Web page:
From Symptoms To Triage At The ER, What It Feels Like To Get COVID-19

Michael Bane, a 42-year-old Berwyn resident hospitalized since March 21, says his experience has been nothing short of “brutal.”

Michael Bane COVID-19 Patient
Michael Bane recovers in a Chicago-area hospital after being diagnosed with COVID-19. Michael Bane
Michael Bane COVID-19 Patient
Michael Bane recovers in a Chicago-area hospital after being diagnosed with COVID-19. Michael Bane

From Symptoms To Triage At The ER, What It Feels Like To Get COVID-19

Michael Bane, a 42-year-old Berwyn resident hospitalized since March 21, says his experience has been nothing short of “brutal.”

Berwyn resident Michael Bane, 42, has been in the hospital for COVID-19 for more than a week now.

He’s currently using an oxygen tank to breathe while being treated for bilateral pneumonia and COVID-19 at Rush University Medical Center.

After being admitted, Bane used time between treatments and check-ups to write down his experience with this illness — from contraction, to getting tested, to hospitalization. He said he wanted to convey the seriousness of this virus to his friends and family.

“It’s not real for some of us until it happens to us or someone we know,” Bane writes.

He published his essay in a post on Facebook, which has now been shared more than 324,000 times.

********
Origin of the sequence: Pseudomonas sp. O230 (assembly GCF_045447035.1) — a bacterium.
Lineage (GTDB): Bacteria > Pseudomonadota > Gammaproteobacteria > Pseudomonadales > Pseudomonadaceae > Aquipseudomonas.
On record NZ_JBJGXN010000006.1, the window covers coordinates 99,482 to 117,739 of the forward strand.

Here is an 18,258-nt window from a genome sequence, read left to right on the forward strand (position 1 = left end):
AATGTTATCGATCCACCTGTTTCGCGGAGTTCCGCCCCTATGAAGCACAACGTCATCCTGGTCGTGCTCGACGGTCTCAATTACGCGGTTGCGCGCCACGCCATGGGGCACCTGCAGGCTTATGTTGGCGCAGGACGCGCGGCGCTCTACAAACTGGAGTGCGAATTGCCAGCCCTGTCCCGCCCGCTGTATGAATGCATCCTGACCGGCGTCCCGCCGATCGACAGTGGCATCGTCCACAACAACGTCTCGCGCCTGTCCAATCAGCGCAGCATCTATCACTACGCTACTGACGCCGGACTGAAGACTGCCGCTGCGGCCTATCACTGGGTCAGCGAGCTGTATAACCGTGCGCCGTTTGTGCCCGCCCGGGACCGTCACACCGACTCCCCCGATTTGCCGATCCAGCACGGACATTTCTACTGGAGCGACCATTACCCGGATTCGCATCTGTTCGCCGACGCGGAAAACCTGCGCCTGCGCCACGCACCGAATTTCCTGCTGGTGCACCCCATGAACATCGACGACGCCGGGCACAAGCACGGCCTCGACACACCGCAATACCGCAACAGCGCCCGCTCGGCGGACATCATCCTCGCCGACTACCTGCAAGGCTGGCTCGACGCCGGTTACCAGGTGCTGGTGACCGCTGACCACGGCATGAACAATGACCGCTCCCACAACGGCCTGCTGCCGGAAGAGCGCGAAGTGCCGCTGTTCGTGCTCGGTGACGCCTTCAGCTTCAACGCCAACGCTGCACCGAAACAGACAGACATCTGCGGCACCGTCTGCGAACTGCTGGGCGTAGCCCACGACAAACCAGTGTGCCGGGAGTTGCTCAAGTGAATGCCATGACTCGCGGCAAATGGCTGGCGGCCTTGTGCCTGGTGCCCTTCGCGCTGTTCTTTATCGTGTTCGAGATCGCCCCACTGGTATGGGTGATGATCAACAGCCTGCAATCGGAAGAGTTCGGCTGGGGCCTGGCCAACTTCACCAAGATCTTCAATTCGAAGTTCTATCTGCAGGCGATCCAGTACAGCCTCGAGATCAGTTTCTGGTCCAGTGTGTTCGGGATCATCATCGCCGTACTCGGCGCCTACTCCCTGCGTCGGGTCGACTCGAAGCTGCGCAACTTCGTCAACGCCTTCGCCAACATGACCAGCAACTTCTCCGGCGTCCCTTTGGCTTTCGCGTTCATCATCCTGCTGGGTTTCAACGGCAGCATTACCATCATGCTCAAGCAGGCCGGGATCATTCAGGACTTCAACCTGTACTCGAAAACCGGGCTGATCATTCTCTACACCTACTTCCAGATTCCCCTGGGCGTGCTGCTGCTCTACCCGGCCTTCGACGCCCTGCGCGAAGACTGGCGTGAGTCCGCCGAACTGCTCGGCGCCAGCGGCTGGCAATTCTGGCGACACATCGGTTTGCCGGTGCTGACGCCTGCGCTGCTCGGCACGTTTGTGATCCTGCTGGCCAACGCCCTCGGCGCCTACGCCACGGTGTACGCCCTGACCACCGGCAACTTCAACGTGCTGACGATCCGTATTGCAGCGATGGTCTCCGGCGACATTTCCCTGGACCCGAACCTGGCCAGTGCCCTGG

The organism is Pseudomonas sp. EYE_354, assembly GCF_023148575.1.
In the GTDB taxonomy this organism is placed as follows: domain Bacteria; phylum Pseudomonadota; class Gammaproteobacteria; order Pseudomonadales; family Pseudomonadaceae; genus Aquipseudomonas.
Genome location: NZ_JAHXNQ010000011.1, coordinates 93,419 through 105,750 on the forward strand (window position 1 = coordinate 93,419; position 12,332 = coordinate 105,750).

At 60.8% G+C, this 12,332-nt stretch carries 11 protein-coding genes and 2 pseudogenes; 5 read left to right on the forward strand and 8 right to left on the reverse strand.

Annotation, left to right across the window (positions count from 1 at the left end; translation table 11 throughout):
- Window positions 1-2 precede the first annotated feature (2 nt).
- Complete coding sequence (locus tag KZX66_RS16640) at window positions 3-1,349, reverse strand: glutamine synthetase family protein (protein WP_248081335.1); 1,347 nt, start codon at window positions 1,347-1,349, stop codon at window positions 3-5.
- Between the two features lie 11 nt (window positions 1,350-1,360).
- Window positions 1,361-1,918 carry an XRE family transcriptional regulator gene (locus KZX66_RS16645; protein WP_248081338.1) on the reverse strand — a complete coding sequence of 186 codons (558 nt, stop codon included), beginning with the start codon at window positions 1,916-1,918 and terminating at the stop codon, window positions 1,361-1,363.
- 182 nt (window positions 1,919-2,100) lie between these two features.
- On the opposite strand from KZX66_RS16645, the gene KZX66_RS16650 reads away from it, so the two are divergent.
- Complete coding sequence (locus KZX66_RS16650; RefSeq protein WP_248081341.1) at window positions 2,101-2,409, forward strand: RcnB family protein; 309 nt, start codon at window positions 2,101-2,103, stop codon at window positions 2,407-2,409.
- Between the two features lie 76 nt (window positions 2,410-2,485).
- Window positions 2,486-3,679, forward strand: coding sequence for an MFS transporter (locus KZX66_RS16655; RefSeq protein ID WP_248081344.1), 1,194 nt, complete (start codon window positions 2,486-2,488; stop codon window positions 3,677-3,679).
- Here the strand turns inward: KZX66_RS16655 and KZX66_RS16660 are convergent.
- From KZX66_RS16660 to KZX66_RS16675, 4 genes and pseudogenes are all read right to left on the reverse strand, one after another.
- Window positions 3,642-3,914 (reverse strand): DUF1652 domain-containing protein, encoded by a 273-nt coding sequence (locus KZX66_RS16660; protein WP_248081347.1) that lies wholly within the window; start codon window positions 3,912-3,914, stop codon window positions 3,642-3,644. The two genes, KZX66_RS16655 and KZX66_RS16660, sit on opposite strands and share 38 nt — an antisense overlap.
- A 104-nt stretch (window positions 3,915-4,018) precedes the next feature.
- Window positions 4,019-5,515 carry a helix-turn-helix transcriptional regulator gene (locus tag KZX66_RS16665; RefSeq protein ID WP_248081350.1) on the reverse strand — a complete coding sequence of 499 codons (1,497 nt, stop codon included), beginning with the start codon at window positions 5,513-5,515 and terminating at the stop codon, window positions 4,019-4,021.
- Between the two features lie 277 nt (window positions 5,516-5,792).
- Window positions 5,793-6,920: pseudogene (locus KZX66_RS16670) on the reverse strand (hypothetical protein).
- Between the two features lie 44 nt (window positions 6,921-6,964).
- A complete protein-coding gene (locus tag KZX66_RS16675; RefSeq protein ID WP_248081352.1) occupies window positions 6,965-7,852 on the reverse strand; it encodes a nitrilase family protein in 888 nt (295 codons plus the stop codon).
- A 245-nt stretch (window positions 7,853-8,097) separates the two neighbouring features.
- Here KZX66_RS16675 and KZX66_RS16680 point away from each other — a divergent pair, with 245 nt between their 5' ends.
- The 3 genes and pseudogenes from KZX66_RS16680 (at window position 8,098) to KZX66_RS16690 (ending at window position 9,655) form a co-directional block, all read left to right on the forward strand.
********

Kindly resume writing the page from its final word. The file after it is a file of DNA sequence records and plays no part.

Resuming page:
WBEZ spoke with Bane over the phone and helped him record his essay (press play above) from his hospital room. You can read an edited version of his original post below.


The short version?

It’s brutal, and I have no doubt it can kill you.

I’m 42 years old, and I’m relatively healthy. On March 3, I went to a routine doctor’s appointment at the hospital where my wife works. I thought it would be nice to surprise her with flowers. On my way, I had a brief encounter with someone who would later test positive for COVID-19. I didn’t see my wife, but I left the flowers in her office.

Fast forward to March 14 — I have a sore throat and slight cough. I see a post that says if you can hold a deep breath for 10 seconds without coughing, that’s a good sign. I can.

The next day, the symptoms are worse. I can’t sleep, and I have a slight fever.

I call Rush’s 24-hour corona-hotline and am told to schedule a video appointment tomorrow.

Monday, March 16 — The video chat costs $49 up front. After a two-hour wait, I’m face-to-virtual-face with a physician’s assistant. She says I should get tested and that I’ll have an in-person appointment within five days.

I’m trying to work from home here and there, but the constant pain is wearing on me. My fever continues to worsen.

An arctic blast hits my body. My skin is on fire. This doesn’t feel right at all. My wife insists that I get in a room temperature bath. I try to get in, but it feels like ice. Clearly, my wife and the virus are working together to kill me. But I soak for 30 minutes and feel a lot better. I’m not sure if I even need this test.

Tuesday, March 17 — I need this test. The fever is back, and the cough is worse. I don a mask and drop my daughter off at daycare. I have 30 minutes to make my testing appointment.